Intended for healthcare professionals

Rapid response to:


Effect of the quality and outcomes framework on diabetes care in the United Kingdom: retrospective cohort study

BMJ 2009; 338 doi: (Published 27 May 2009) Cite this as: BMJ 2009;338:b1870

Rapid Response:

QOF Effects Across Lothian

Since the introduction of the QoF system in 2004, studies either
promoting or negating its effect have been relatively frequent. Even if we
refine this to the QoF impact upon diabetes care alone, there is still a
wealth of interest, suggesting that this is an area of much controversy.
This controversy has recently been amplified further by the amendment of
one the QoF HbA1c targets
for diabetics (HbA1c ≤7.0% as of April 1st 2009). A recent study carried
out by my colleagues and I aimed to examine this in more detail.

In your article it is said that "the impact of the quality and
outcomes framework on care [of diabetes]
is not straightforward" and in our opinion this hits the nail on the
head. Previous work done by Tahrani et al (2007) found there to be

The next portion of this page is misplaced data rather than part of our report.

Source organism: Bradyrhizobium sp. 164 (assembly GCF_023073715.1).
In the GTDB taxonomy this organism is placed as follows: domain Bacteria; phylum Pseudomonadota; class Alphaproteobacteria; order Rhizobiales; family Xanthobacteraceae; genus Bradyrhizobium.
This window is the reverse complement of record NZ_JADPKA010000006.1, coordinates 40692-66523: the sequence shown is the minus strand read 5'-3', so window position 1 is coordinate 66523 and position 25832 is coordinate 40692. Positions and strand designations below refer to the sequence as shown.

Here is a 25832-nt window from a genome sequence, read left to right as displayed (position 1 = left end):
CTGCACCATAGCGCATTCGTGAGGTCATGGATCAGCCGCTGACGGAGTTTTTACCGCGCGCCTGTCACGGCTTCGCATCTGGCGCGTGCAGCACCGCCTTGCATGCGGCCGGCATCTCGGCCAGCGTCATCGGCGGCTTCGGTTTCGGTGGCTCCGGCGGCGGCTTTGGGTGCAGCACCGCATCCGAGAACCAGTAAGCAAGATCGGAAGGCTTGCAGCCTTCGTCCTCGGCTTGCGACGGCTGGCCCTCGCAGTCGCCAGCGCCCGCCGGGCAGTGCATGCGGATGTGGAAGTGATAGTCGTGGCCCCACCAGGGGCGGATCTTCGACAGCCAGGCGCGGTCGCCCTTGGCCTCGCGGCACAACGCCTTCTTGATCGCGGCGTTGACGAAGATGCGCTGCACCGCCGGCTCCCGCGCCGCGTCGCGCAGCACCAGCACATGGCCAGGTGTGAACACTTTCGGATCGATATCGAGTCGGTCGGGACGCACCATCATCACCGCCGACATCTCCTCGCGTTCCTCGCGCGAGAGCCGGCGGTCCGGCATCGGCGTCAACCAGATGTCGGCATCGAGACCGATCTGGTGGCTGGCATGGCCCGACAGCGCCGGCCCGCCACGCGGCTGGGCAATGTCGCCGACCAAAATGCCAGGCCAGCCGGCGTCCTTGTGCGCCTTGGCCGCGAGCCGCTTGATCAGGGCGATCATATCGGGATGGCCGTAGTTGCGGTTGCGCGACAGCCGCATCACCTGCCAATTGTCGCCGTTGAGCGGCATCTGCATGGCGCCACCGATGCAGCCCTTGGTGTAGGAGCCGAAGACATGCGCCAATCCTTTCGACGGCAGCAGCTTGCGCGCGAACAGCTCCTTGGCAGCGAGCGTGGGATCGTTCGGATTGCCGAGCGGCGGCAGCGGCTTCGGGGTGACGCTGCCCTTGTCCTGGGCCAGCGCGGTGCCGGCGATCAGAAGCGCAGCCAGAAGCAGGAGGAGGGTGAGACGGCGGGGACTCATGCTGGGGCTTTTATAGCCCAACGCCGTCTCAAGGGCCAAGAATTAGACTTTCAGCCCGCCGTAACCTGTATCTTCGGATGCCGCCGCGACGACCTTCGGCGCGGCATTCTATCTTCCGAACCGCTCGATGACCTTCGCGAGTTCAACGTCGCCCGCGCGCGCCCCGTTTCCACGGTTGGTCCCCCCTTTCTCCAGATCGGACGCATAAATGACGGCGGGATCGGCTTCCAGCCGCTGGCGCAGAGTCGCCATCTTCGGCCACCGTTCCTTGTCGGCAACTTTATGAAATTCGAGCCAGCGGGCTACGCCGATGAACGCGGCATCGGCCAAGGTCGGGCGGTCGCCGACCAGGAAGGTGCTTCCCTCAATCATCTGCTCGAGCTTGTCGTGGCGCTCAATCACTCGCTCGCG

"significant improvements" in all quality indicators after the
introduction of QoF. However, this study also suggests that the QoF system
itself "may not have been responsible" for such a change, and therein
lies the rub. Can we really give credit to the QoF
system for our 21st century health improvements?

Our study looked at GP practices across Lothian to assess the impact
of the new QoF HbA1c target of ≤7.0% on the 29,934 diabetic patients in
the area. In particular, we aimed to discover if the new target would
disproportionately disadvantage the deprived population of Lothian.

Before the revised target, despite the discernable differences in
HbA1c attainment between affluent
and deprived practices, this could not be said to disproportionately
disadvantage deprived practices
as both sets met the HbA1c target of ≤7.5%.

We found that the introduction of an HbA1c target of ≤7.0% would
reduce the proportion of
patients in both affluent and deprived practices meeting the QoF target.
However, significantly, the
introduction of this target will mean practices in deprived areas failing
to reach the target. This
outcome suggests that deprived practices will be disproportionately
disadvantaged by the revision of
the HbA1c target.

This is just one example of how the QoF system is anything but
"straightforward", and highlights the
need for further investigation into its effect.

1. Tahrani et al. Diabetes care and the new GMS contract: the
evidence for a whole county. Br J Gen Pract. 2007;57(539):483–85.

No Competing Interests

Competing interests:
None declared

Competing interests: No competing interests

27 October 2009
Kieran Montgomery
Medical Student
Ian JB Young, Dan Pugh, Manreek Basi, Bruce T McLintock
Edinburgh Medical School EH16 4SB